"Saturday Night Live's" 40th season came to an end last night with host Louis C.K., and as with any "SNL" season, it was a mix of duds and gems, with each episode offering up a couple of memorable moments amid the general stew of mediocrity. Yet looking back at this year's standouts, there is an obvious pattern: Almost all the best sketches were pre-taped. From commercial parodies to music videos to fake movie trailers, "SNL's" pre-recorded footage continued to excel -- while much of their live material got shoddier in turn.
"SNL" has been offering up pre-taped material for years, but it has become an increasingly central feature since the Lonely Island era, as "SNL" has been forced to up their game to produce viral content that competes with "Inside Amy Schumer," "Key & Peele," "Portlandia" and the many other sketch offerings on TV (not to mention Fallon, Kimmel, Stewart, Colbert et al.). Of course, it's sad to lose the element of spontenaity that comes from doing a live sketch show, but hey, at least we have some things to laugh about as we mourn the demise of the "Live" part of "Saturday Night Live."
Here's a look at 10 pre-taped segments this year that really hit the mark:
Possibly this season’s standout, every detail of “SNL’”s retro Scientology spoof is perfect, from Bobby Moynihan’s creepy L. Ron Hubbard-esque cult leader to the campy ’90s garb to the all-too-plausible captions about the fate of the video’s cast. The whole thing is an ambitious, overstuffed masterpiece that proves taking risks -- both in terms of content and production value -- can pay off.
“SNL” is at its best when it isn’t afraid to tackle controversial topics, and “Blazer,” about a cop who only beats up black guys, is both depressingly spot-on and absurdly, darkly funny.
3. “Black Widow Trailer”
As outrage heated up over Black Widow’s treatment in "Avengers: Age of Ultron" and the broader lack of female superheroes in the film landscape, Scarlett Johansson's faux “Black Widow” rom-com perfectly captured the ridiculousness of Hollywood’s gender double-standard.
4. "Father Daughter Ad"
Not everyone liked the controversial Dakota Johnson sketch about a father sending his daughter off to join ISIS, but it was certainly bold and different. The reveal — which involved a truck full of ISIS-members waving machine guns and yelling "Death to America" -- was easily the most surprising and satisfying punchline "SNL" has served up in ages.
6. "Corner Boys of Bushwick, Brooklyn"
This sketch envisions what "The Wire's" corner boys would be like in gentrified Bushwick, complete with brunch, spin classes and artisanal mayo shops. "SNL" is often at its best when it focuses in on New York's unique eccentricities, and this sketch manages to perfectly lampoon a unique aspect of Brooklyn life while also offering a fresh take on the oft-parodied issue of urban gentrification.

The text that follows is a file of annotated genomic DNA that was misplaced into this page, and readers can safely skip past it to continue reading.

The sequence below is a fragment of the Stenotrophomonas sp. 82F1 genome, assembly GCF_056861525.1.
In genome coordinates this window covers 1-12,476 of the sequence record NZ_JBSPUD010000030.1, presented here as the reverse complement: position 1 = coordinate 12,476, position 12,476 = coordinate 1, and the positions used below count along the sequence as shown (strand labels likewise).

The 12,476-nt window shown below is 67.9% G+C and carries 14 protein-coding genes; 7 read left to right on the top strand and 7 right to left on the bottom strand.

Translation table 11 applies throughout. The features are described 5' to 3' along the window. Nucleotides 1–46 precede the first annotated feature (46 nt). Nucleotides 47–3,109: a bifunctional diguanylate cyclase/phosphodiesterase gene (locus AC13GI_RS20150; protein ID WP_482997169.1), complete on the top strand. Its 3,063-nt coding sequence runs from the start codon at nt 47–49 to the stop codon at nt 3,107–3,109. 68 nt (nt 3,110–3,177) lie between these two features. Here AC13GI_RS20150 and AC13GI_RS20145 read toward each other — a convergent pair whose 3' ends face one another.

6. "Christmas Serial"
While there were plenty of "Serial" parodies going around when the hit podcast ended -- including a great "Funny or Die" one -- "SNL" proved that it was still top dog with theirs. The sketch perfectly nailed everything fans love about the podcast, from Cecily Strong’s brilliant Sarah Koenig impression to the annoying and omnipresent score.
7. "Hobbit Office"
Few things satisfy like a well-done TV show parody, and Martin Freeman’s hosting appearance was perfect excuse to give us the "Office"/"Lord of the Rings" mashup we never knew that we needed. Taran Killam’s Gollum impression, in particular, is one for the ages.
8. "Star Wars Trailer"
The premise — everyone from the original "Star Wars" is really old now! — is pretty simple, but the execution, including Luke with a light-saber walker and Chewbacca with a cone collar, is a delight.
9. "Back Home Ballers"
There are few things that please me more than the ladies of "SNL" getting together for an original music video, and "Back Home Ballers" -- much like the previous year's "Do it in My Twin Bed" -- became an instant home-for-Thanksgiving musical classic.
10. "The Dudleys"
“The Dudleys," about a sitcom that is forced to continuously reinvent itself in response to backlash -- too conservative! too liberal! not diverse enough! too diverse! -- is a brilliant skewering of bland modern sitcoms, contemporary outrage culture, and the impossibility of pleasing everyone in the age of the Web (something “SNL” itself knows only too well).